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IBM Leads e-business Privacy Initiative with Exclusive New Services

Helping Companies Build Consumer Trust

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SOMERS, N.Y - 16 Jul 1999: -- IBM today announced powerful privacy consulting services that help businesses implement privacy policies, procedures, and technologies as well as provide insight into how to build consumer trust in today's networked world.

The core of IBM Global Services' privacy consulting services is a new methodology that delivers a clear plan for privacy readiness. The tool-assisted methodology shows the steps involved and the questions that need to be addressed to set up the right privacy policies and systems.

"The fact that IBM has institutionalized its privacy intellectual capital into a tool means that the company can identify both the hard costs such as new systems and upgrades," said Ellen Carney, director and principal analyst, Dataquest, "but also the 'soft' costs that many potential customers didn't even consider."

IBM says those soft costs can range from enabling enterprises to provide products and services to customers seamlessly across internal business units without re-entering data to creating customer loyalty programs.

Privacy services are designed to address specific customer requirements and are based on work with IBM researchers, global service professionals and industry experts. They already are being used by several large companies to more easily understand and implement the policies and procedures needed to protect personal information that is collected and maintained on customers and employees.

"The growth of electronic commerce depends on trust," said Gary Roboff, chairman of Banking Industry Technology Secretariat (BITS) Research & Planning Steering Committee, which focuses on privacy issues. "These new services can help companies such as banks build that trust, and show individuals -- the customers of our customers -- that they are protected by a thoughtful, comprehensive privacy program."

IBM's privacy services address other, more complicated aspects of privacy: identifying the types of information being gathered and processed; ensuring consumers get proper notification of how their personal information will be used; and designing dynamic systems that can change with customer needs.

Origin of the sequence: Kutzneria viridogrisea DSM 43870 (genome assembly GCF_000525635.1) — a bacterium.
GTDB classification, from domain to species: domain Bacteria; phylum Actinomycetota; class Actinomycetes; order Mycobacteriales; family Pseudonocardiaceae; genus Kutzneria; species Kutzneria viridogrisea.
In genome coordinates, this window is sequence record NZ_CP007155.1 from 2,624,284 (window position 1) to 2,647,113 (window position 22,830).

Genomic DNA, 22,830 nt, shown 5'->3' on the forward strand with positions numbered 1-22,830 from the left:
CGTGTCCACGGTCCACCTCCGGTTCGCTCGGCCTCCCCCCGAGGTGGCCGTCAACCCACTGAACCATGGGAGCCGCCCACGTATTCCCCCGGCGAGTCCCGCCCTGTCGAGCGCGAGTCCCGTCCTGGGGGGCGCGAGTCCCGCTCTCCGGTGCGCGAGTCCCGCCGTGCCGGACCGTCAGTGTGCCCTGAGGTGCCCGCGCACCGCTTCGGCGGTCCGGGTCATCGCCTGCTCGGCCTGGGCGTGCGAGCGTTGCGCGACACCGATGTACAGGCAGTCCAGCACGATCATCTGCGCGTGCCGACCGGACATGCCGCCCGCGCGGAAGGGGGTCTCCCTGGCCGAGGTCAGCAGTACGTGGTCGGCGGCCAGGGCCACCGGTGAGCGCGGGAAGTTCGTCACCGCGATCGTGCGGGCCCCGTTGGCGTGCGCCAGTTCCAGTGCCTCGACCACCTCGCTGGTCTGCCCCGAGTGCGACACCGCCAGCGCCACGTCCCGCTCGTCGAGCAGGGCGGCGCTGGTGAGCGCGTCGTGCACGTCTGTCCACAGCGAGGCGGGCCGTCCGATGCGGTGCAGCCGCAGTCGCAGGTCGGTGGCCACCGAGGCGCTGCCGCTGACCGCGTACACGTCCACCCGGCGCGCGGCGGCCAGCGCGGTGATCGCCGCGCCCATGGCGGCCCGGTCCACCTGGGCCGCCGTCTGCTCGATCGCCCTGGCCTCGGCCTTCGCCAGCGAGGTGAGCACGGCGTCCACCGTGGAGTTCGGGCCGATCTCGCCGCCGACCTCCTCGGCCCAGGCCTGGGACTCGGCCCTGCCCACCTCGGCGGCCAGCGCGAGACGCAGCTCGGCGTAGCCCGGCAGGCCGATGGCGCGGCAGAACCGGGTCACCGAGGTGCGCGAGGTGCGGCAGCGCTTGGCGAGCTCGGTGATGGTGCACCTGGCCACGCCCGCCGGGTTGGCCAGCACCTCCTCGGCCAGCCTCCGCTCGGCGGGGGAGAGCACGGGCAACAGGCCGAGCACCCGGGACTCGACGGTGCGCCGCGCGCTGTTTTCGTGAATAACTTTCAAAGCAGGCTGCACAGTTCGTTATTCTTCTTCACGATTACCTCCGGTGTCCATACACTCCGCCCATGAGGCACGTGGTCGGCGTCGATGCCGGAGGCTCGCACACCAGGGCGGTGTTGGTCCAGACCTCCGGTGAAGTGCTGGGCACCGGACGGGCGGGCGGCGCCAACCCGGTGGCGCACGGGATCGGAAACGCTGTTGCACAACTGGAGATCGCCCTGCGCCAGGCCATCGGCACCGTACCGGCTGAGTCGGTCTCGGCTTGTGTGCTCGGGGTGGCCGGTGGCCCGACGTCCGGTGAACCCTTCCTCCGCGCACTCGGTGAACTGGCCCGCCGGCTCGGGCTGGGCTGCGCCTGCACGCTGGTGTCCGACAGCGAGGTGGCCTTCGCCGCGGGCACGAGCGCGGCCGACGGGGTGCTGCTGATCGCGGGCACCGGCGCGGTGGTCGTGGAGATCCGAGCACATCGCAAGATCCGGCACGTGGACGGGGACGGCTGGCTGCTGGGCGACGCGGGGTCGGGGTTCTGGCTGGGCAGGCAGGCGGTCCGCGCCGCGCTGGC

"IBM is one of the leading companies that understands e-business will continue to flourish only if business itself understands and tackles consumer and government concerns over privacy," said Christine Varney, advisor for the Online Privacy Alliance and a former Federal Trade Commissioner. "Their move to share their expertise with other companies is a welcome sign that the marketplace is responding to the challenges of the Information Age."

These privacy services will be delivered in conjunction with the Privacy Consulting Group, led by prominent privacy authority, Dr. Alan Westin, combining PCG's three decades of experience and leadership in privacy advocacy with IBM Global Services' customer expertise and extensive consulting resources.

The two core elements of IBM's new privacy services include:

-- A privacy workshop, that helps decision-makers identify strategies for responsible handling of customer information. It also defines management action plans. Such strategies enable companies to provide Web-based services that meet their customers' privacy expectations in concert with applicable laws and regulations.-- Privacy strategy and implementation, that helps businesses develop and implement an effective consumer and employee privacy strategy. The resulting implementation can help define an effective privacy policy, address issues such as e-business, data warehousing and data mining, and customer relationships. An additional aspect of this service presents ways to position a company for increased customer satisfaction and competitive advantage.

As part of the new privacy services, IBM can use a tool to help businesses assess the size and scope of their privacy project. The pricing and length of engagement for IBM privacy services range, depending on the scope of work.

"IBM built its own privacy systems three decades ago," said Neil Isford, vice president, e-commerce, IBM Global Services."We want to make that same experience, use of tested tools and technologies, and commitment to solid standards available to all our customers."

IBM Global Services is the world's largest information technology services provider, with 1998 revenues of approximately $29 billion. Services is the fastest growing part of IBM, with more than 130,000 professionals serving customers in 160 countries. IBM Global Services integrates IBM's broad range of capabilities -- services, hardware, software and research -- to help companies of all sizes realize the full value of information technology. For more information visit http://www.ibm.com/services.

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IBM and the e-business logo are registered trademarks or trademarks of International Business Machines Corporation.

Registered trademark of Dataquest Incorporated, a subsidiary of Gartner Group, Inc.

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